When the Bill of Rights drafters wrote the Second Amendment they had not recently returned from a hunting trip. No, they had just then founded a nation through rebellion.
Sen. Murkowski has long known that gun registration is called universal background checks by Democrats, and that in concert with Stalin, Hitler, Mao and other figures in history, and lesser lights like the Clintons, the Obamas, Nancy Pelosi and Chuck Schumer, Democrats have worked toward preponderant gun confiscation.
It’s well and good to rail against politicians who have no respect for the Bill of Rights but stopping them at a critical moment requires having built long-term credibility and a relationship with the likes of Senators Manchin, Collins, and McConnell, and that is the kind of amity Sen. Murkowski builds to then employ for Alaskans when necessary. The record shows me that Alaska could not do better.
President Trump was not only good for the Bill of Rights, he was good for Alaska, arguably better than any other president. I was grateful for that; a White House that tried to help Alaska was overdue. But his continual and entirely unnecessary outbursts and social media derision of the U.S. Armed Forces, Sen. John McCain, many world leaders, entertainers, and so many others wasted time and credibility to an unprecedented extent. So I cannot imagine how anyone would trade for his endorsement a license to tell Alaskans how to vote in an Alaska election. I suppose that President Trump can be an above average president while not being someone you would take fishing.
During the 2018 election season there was a period of about one week during which Republicans I engaged as I went door to door for the Mike Dunleavy campaign wanted to discuss Sen. Murkowski rather than the gubernatorial election. Had Senator Murkowski not lined up in the end to allow each of the three Trump Supreme Court nominees to be seated, I might feel differently about the 2022 Senate race. But Sen. Murkowski wanted only to be heard, and I think she knew that the best way to deal with the Kavanaugh accusers was to let them be heard. She neither intended nor tried to stop the nomination, but at the same time President Trump’s decades of misogyny and mistreatment of women, and possibly his incessant bragging about it, seemed to be in Murkowski’s sights. I know of no woman in Alaska who unambiguously argues with that today. I wonder if Murkowski had one or more daughters, rather than only having sons, what she might have done.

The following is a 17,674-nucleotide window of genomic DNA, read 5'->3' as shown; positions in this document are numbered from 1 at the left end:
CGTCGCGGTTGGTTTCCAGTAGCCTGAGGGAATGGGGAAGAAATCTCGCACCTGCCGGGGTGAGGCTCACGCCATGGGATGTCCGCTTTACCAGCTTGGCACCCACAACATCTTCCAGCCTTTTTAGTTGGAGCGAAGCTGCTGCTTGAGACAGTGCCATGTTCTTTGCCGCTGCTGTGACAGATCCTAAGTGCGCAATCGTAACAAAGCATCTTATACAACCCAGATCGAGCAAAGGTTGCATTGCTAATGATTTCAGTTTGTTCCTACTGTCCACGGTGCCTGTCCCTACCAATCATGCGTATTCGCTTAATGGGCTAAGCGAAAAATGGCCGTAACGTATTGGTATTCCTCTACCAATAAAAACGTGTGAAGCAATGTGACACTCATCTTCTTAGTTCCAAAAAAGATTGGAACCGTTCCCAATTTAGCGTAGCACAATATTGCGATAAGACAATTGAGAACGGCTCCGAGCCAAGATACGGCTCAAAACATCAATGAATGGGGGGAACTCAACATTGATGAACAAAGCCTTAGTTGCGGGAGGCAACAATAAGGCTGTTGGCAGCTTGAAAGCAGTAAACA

Each generation of Americans has expectations of the coming generations. It’s for historians to later argue how well those expectations were met. The generation that won World War II did not expect the U.S. to lose the manufacturing leadership that it had coming out of the war, but of course that happened.
Also, I saw the shock and shame they felt upon the ignominious loss and exit from Vietnam. Those fellows never again saw the world in the same light. Now we find ourselves with a president who focuses on climate change and a race-based idea of equality as he undoes the advantages Alaska derived from the Trump years. His results reveal that he chooses his advisors and minions based upon optics, rather than records and competence.
President Joe Biden replicated our Vietnam exit with his Afghanistan decisions of last year. Biden has a majority in Congress but not one that automatically does his bidding. As always, the future of the US is in play and now I cannot imagine a better 2022 U.S. Senator than Murkowski is for Alaska.
President Trump has given Americans who believe in the Bill of Rights, rights not granted but instead recognized by the Constitution, the best possible chance for judicial affirmation of the Second Amendment. I voted for him at every opportunity and of course wish every day he had won in 2020. But Alaskans will evaluate Murkowski by her record instead of some slight perceived by President Trump.
Most Republicans I know in other states would happily trade one or both of their U.S. Senators for Murkowski, and they often say so. She is not a back-bencher. She is much more than just a vote. When she eventually does pull the pin, Alaskans will need to make sure her successor is someone who has been thoroughly vetted through winning elections to effectively and reliably meet the commitments of elected office, as Murkowski has.
In a state of small population and attenuated economy our two seats in the U.S. Senate amount to just about all the stroke we have in Washington. We have usually made the most of it. Murkowski is by far the best we can possibly do in 2022. Thank you for taking the time to read this.
Tom Boutin spent more than 17 years in state government, but also had a career spanning 30 years in the private sector, much of it in timber. He retired as president of the Alaska Industrial Development and Export Authority.